This Week’s Big Deal: Lend Your Channel Partners a Helping Hand
November 2, 2018
Today it’s becoming more common to see vendors partner up with other companies in their sales efforts. Why wouldn’t they? Anyone who isn’t your competitor can be your ally, and we can all use more of those in this big digital world.
Our own allies on the LinkedIn Marketing side recently held a Partner Connect event to bolster their budding partner ecosystem, and we’re seeing this type of cross-collaboration emerge prominently across many different industries.
In commerce, we see the trend taking hold at the highest levels (Walgreens and Krogers recently partnered on a sales pilot) and throughout the online landscape, especially in B2B. As Salesforce has noted, “Channel partners boost sales, decrease time to market, and provide access to competitive markets.”
When your partners win, you win, which means you’re vested in their success and vice versa. So, in what ways can a sales team assist its channel partners, especially those that might be working with leaner budgets and less marketing support?
Vanessa Baker tackled this topic in a blog post at Tribal Impact this week entitled How Vendors Can Help Channel Partners Embrace Digital Selling.
Proven Ways to Drive Digital Selling Success
As the Tribal Impact’s Head of Channel Social Advocacy Programs, Baker is obviously adamant about leveraging social media for inbound sales (as are we!). She lists nine tips for making the case and encouraging partners to embrace this proven digital strategy. We’ll call out a few of her recommendations below and share our own thoughts on why each matters.
Focus marketing budget on long-term inbound tactics
There’s a tendency, within smaller up-and-coming businesses especially, to emphasize short-burst marketing tactics aimed at producing sales spikes. But the long-term ROI on these efforts isn’t always there. Make sure marketing strategy matches up with the evolution from sales funnel to sales ecosystem. Digital sellers will feel the positive impact of quality brand-building over time.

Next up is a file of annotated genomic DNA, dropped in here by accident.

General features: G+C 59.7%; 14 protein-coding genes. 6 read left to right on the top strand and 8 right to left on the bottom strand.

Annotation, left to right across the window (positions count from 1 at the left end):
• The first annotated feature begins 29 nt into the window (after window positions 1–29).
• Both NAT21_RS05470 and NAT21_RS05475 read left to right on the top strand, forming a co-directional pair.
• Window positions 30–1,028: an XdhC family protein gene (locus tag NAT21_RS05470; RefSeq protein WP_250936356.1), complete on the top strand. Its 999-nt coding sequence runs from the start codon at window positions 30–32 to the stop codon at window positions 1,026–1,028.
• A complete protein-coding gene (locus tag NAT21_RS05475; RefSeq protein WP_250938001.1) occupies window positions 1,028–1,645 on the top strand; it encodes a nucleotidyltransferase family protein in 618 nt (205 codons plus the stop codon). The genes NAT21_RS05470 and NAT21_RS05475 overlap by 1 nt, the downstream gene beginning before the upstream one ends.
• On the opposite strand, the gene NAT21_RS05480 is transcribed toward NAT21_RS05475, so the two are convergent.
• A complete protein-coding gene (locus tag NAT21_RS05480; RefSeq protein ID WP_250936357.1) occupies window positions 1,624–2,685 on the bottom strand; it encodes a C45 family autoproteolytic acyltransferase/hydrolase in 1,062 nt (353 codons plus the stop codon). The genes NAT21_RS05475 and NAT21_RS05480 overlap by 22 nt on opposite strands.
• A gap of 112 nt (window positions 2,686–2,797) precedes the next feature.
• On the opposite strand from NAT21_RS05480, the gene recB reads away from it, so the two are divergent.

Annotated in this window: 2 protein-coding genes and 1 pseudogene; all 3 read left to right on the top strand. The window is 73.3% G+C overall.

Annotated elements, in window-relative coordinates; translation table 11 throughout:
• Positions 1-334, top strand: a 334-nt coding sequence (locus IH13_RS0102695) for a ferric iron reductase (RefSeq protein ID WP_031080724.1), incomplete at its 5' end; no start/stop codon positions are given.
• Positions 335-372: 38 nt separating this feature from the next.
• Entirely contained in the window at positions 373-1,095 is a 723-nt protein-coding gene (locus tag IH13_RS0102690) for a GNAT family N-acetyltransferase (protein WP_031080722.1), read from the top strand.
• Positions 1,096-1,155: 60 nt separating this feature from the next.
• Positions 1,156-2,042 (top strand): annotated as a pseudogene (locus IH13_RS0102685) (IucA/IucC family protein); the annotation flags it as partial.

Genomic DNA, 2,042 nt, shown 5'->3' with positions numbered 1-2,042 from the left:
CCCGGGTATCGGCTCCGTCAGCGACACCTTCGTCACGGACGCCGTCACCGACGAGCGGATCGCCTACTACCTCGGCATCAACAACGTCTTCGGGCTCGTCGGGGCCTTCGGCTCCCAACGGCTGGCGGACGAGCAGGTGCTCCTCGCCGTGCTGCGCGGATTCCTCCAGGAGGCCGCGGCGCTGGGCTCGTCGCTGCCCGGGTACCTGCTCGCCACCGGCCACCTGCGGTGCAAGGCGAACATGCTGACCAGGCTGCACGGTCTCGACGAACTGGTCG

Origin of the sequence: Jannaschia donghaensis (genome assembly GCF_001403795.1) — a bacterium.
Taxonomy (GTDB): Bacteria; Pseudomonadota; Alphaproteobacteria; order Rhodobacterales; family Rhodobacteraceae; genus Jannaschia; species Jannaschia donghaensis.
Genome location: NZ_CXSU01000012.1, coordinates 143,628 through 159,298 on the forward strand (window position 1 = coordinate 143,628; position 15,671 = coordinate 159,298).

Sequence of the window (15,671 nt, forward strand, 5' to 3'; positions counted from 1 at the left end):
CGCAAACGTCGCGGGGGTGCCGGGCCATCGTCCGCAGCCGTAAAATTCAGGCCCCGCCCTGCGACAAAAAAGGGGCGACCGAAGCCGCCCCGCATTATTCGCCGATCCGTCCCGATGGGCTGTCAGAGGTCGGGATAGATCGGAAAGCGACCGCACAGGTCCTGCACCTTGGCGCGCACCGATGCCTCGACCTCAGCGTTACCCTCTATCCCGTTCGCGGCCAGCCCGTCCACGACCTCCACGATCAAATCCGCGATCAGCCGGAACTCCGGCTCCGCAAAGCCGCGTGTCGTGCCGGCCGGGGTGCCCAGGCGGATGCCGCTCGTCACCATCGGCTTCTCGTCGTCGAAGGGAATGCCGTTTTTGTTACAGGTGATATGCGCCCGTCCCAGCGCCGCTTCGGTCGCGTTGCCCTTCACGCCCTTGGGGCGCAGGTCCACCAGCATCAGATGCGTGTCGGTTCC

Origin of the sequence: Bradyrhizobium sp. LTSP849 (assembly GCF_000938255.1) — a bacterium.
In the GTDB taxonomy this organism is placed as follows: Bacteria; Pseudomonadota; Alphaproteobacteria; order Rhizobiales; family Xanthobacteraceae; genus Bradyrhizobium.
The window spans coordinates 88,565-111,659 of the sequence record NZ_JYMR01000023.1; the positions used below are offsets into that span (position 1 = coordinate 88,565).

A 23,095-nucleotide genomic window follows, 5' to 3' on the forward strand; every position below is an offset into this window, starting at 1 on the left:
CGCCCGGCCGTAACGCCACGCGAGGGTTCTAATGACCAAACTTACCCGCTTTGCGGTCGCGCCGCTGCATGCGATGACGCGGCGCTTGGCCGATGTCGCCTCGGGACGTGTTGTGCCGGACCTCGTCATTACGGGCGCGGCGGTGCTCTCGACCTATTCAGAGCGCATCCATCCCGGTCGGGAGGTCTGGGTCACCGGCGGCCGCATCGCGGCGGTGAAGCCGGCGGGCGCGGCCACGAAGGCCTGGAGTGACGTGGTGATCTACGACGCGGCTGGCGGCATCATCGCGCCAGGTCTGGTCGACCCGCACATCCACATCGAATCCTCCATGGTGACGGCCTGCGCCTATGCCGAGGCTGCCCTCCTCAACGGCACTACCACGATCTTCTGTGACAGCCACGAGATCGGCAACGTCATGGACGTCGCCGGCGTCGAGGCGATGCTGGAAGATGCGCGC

Accurately measure and share the benefits of sales/marketing alignment
This goes hand-in-hand with the previous item. The partnership between sales and marketing is critical to a cohesive and effective business development plan. When managers rely on the right bottom-line metrics and make them visible, the case for collaboration becomes clear.
Create thought leadership content
While this typically falls in the realm of marketing, that doesn’t mean sales shouldn’t be involved. As Baker writes, “No one is expecting all sales reps to be able to find the time or have the relevant skills to write blogs, but they do have the direct contact with customers and know which issues/pain points resonate and how to help. Support them with the resources to facilitate turning these key insights into blogs!”
Turn employees into advocates
At LinkedIn, we’ve found that click-through rates are twice as high for content shared by employees compared to content shared by a company. Those are the kinds of stats that will compel an organization to evangelize the merits of employee advocacy, which tends to create plenty of new sales opportunities.
Train reps on Sales Navigator
Channel partner reps often have Sales Navigator licenses, but are they getting the most out of this platform? Time and time again, we’ve found that user training and active guidance are crucial factors in driving superior results with LinkedIn’s flagship product for sellers. Consider pointing your partners to our Sales Navigator Hub page, which includes plenty of webinars, guides, and tip sheets.
Package up personalized PointDrive presentations
“We've seen first-hand how effective these campaigns can be,” says Baker. PointDrive, a feature in Sales Navigator, helps sales pros scalably personalize their content-sharing with prospects and customers. If your channel partners are still sending out sales collateral in the form of clunky email attachments, encourage them to give PointDrive a try.
Spruce up social media accounts
One of the toughest changes in mentality for traditional sellers acclimating to this new era is recognizing the importance of personal social media accounts. As the generation of digital natives increasingly permeates the workforce, buyers become more naturally predisposed to research a new contact on public-facing social networks. Does each partner sales rep’s LinkedIn profile paint them as an approachable, trustworthy, and knowledgeable authority in their niche?
Getting on the same page with your channel partners and embracing the principles of digital selling helps everyone win. Baker offered up many of her own insights so we recommend giving the original blog post a read.
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